Patricia Mckenzie worked for 28 years as a senior manager at a Silicon Valley computer manufacturer. She was married for 24 years, had a daughter, loved reading, traveling, going to movies and wine tasting.
That was before she died in her kitchen at age 54 after experiencing a ruptured heart caused by her body's struggle to defeat the virus. She is the first known U.S. casualty of the virus.
Since her death, over 100,000 other Americans have met a similar fate because the virus has not stop spreading. "Most people become infected by touching contaminated, high-touch surfaces", said Wesley Long, medical director of diagnostic microbiology at Houston Methodist Hospital.
High-touch surfaces include objects like door handles, phones, light switches, keyboards, tabletops, and children's toys. "When an infected person exhales virus-containing droplets, they travel for six feet before falling onto a surface," said Long.
After you touch a surface contaminated by those virus-containing droplets, those droplets can then infect you if you touch your nose or mouth. "To make matters worse, the virus can live anywhere from a few hours to a few days on high-touch surfaces" Long said.
To prevent themselves from getting sick, most people already use disinfectant wipes and sprays to disinfect high-touch surfaces. But now the CDC says people should use Ultra Violet C or UV-C in addition to the disinfectant products they are already using.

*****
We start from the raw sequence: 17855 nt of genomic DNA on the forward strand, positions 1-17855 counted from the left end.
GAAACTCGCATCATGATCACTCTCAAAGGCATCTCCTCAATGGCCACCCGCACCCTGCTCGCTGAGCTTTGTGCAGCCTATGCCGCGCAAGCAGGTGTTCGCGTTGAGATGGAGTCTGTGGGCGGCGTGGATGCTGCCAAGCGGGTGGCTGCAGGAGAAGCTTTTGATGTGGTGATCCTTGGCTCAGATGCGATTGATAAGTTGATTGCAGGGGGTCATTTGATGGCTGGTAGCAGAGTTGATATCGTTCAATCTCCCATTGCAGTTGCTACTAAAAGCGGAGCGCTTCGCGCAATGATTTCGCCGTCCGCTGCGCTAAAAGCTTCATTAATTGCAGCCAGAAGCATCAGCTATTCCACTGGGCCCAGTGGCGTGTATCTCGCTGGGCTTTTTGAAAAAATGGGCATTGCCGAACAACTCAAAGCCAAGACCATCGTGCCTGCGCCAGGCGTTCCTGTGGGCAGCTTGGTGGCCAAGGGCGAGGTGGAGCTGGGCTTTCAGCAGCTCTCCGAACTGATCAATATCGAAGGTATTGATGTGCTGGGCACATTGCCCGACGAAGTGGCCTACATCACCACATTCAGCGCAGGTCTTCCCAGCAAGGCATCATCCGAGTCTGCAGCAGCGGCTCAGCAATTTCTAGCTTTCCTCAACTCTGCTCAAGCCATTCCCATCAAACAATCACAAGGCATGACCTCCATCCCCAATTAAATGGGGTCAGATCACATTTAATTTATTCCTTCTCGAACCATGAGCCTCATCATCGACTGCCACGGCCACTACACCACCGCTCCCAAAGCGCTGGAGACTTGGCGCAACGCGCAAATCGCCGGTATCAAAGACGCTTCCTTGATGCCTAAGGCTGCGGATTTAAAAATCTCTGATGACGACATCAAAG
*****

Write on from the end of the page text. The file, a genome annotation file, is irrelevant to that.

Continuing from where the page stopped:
UV-C is a type of sunlight similar to the UV-A and UV-B sunlight that sunglasses and sunscreen protect against. It can kill the virus and any other germs found on high-touch surfaces.
So not only is UV-C all-natural, as a disinfectant it's far more powerful than any man-made chemicals. In fact, up until recently UV-C technology was so powerful and expensive that only hospitals and airlines used it. New discoveries made during the pandemic have finally paved the way for UV-C technology to be safely used by the general public at home, at work, or anywhere.
To make it possible to safely use UV-C as a disinfectant, tiny LED light bulbs capable of projecting UV-C light are put into a wand about the size of a hot dog. The wand acts as a UV-C lamp that can be turned on or off whenever you need to disinfect a surface.
However, experts warn that finding a genuine UV-C wand isn't easy due to a flood of fake and unsafe products from overseas. Be prepared to spend a bit more money if you want to get a wand that actually works and is not fake or unsafe.
To help our readers, we went ahead and searched for what we believe to be the best UV-C wand. Here's what we found...
After Searching For 2 Weeks, We Found The American-made Super Charged UV-C Wand